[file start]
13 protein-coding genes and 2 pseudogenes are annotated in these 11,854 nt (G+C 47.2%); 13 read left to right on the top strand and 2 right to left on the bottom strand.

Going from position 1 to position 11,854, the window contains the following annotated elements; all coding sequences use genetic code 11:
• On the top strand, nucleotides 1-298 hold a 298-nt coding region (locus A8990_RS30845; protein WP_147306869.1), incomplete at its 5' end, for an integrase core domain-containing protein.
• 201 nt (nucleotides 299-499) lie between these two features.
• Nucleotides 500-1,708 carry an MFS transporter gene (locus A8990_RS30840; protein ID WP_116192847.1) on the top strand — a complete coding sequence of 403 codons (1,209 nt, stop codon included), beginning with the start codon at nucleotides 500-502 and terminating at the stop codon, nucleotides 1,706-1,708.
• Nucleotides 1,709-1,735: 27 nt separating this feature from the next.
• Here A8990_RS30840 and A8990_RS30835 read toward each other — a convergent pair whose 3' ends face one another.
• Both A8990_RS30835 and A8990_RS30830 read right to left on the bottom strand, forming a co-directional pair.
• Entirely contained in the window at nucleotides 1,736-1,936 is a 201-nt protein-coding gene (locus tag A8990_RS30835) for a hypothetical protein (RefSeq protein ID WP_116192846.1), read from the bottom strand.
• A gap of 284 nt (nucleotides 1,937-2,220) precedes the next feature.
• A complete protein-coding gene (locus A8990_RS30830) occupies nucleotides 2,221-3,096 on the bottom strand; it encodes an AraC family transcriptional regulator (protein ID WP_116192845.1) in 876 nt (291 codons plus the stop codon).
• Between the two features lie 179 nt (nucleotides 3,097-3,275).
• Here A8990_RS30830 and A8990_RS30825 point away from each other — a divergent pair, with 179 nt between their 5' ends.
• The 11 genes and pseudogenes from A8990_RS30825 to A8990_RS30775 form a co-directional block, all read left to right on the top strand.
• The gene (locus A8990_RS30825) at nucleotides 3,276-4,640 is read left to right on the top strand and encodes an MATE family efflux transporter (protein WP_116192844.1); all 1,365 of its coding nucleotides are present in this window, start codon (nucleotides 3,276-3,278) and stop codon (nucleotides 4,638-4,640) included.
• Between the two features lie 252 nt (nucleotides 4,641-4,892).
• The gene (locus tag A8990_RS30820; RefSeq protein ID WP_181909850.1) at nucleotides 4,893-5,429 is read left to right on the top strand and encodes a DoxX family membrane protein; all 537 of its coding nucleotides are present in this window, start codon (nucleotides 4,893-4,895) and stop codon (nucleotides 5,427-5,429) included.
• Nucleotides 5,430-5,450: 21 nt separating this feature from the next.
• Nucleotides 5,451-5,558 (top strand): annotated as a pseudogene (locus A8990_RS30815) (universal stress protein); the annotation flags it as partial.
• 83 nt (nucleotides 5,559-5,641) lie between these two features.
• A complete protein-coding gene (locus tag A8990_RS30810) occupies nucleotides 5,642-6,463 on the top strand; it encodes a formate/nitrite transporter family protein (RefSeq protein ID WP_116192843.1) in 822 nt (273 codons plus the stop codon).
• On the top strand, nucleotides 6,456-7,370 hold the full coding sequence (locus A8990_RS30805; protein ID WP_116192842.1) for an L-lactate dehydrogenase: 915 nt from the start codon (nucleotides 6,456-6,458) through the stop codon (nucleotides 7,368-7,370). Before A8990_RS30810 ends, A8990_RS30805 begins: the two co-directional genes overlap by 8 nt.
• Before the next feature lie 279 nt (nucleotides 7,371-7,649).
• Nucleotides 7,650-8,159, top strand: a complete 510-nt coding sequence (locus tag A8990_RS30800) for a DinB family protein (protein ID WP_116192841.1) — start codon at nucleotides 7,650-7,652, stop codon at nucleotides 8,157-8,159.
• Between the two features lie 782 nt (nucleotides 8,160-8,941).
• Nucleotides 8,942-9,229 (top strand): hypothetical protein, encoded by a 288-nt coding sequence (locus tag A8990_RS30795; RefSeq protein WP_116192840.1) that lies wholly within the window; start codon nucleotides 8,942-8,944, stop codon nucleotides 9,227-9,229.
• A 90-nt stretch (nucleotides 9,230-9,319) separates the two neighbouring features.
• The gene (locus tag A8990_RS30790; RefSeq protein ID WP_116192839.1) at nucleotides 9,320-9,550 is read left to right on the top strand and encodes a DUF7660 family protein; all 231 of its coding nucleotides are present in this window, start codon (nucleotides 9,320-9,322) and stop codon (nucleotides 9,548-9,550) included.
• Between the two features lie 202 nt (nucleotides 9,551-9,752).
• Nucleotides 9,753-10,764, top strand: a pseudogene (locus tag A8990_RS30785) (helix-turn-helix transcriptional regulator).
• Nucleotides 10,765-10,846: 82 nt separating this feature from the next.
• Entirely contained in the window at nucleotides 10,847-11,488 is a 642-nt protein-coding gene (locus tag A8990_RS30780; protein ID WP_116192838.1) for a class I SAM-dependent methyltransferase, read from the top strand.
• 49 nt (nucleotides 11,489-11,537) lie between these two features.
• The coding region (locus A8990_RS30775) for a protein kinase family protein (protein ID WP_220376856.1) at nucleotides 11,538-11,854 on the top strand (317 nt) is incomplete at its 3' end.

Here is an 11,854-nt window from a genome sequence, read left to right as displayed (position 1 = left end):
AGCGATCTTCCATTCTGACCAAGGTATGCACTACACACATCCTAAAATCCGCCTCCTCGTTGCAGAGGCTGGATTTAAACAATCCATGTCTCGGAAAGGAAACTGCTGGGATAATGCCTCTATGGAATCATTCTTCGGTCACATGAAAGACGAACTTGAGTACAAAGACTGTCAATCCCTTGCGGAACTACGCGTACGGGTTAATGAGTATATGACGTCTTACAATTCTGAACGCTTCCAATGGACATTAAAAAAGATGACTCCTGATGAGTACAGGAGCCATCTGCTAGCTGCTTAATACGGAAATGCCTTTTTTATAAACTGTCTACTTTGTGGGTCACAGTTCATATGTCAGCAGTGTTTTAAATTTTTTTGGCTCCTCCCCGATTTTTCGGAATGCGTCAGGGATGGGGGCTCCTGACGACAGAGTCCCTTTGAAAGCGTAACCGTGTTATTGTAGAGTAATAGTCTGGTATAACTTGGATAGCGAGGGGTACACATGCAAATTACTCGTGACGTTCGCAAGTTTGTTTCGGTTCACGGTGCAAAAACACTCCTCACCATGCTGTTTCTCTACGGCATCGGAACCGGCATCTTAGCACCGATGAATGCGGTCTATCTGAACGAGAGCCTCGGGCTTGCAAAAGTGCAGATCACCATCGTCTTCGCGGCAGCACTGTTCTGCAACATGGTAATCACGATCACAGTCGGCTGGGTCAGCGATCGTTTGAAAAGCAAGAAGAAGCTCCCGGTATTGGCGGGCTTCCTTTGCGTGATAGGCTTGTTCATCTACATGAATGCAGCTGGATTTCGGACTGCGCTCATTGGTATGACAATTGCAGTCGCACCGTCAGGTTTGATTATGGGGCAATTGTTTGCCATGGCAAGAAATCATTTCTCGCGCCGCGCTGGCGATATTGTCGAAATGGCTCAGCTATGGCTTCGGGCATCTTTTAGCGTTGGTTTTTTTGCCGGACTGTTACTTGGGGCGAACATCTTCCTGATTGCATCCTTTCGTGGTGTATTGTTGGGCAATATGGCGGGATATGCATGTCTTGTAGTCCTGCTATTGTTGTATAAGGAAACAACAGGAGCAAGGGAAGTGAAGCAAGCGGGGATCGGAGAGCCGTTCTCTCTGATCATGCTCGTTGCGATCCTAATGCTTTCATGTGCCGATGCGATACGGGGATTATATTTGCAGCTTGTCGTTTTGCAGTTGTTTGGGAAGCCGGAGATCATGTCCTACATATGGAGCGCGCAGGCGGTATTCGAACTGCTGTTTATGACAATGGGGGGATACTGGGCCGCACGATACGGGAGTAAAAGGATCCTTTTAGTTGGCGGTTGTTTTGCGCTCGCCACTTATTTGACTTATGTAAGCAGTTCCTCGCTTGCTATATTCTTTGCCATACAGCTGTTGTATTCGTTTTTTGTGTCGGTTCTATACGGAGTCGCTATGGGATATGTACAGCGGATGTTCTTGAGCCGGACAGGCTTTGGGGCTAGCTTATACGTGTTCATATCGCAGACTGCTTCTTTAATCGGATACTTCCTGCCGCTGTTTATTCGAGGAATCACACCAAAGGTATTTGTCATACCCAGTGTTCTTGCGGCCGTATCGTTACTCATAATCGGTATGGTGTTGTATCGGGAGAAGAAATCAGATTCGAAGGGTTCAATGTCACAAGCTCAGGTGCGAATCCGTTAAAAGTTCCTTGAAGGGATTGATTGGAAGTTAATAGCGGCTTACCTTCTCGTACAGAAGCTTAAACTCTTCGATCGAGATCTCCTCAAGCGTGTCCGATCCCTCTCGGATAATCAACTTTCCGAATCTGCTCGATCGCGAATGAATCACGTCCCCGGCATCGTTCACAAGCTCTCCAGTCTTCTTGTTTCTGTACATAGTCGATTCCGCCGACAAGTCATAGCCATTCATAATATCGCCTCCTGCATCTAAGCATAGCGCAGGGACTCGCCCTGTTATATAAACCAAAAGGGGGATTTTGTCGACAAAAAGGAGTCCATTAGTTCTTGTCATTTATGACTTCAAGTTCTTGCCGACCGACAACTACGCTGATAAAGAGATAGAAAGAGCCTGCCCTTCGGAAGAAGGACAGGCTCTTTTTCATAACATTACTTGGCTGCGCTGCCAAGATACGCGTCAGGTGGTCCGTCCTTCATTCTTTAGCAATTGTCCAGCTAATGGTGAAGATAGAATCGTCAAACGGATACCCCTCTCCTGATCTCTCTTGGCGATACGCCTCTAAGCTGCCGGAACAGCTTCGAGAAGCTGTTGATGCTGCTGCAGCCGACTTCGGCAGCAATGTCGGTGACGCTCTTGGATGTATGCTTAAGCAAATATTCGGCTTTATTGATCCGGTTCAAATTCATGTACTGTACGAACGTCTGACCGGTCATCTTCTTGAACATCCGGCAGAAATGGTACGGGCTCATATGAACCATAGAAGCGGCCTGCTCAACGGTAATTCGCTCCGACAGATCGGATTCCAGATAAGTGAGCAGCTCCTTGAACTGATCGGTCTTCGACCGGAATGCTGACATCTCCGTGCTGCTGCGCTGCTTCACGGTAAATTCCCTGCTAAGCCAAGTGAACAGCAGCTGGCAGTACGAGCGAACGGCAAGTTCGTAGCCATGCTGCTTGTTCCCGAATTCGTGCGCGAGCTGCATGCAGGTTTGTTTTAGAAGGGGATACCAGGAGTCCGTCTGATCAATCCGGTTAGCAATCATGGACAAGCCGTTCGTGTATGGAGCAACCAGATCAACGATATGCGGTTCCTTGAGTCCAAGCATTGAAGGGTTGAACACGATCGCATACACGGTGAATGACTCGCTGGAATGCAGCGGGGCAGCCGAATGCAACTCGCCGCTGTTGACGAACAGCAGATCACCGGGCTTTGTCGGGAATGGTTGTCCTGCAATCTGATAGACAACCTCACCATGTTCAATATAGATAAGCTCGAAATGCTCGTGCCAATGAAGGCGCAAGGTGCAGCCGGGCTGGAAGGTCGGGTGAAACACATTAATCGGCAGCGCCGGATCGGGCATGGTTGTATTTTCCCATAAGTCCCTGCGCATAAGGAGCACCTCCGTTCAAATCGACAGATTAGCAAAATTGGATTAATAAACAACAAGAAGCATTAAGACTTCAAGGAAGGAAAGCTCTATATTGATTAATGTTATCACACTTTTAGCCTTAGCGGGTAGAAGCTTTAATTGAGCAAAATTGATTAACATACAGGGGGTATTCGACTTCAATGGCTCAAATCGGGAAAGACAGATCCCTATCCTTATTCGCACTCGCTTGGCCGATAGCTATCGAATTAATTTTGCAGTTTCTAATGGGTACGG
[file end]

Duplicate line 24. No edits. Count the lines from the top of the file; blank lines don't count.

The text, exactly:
• Nucleotides 7,650-8,159, top strand: a complete 510-nt coding sequence (locus tag A8990_RS30800) for a DinB family protein (protein ID WP_116192841.1) — start codon at nucleotides 7,650-7,652, stop codon at nucleotides 8,157-8,159.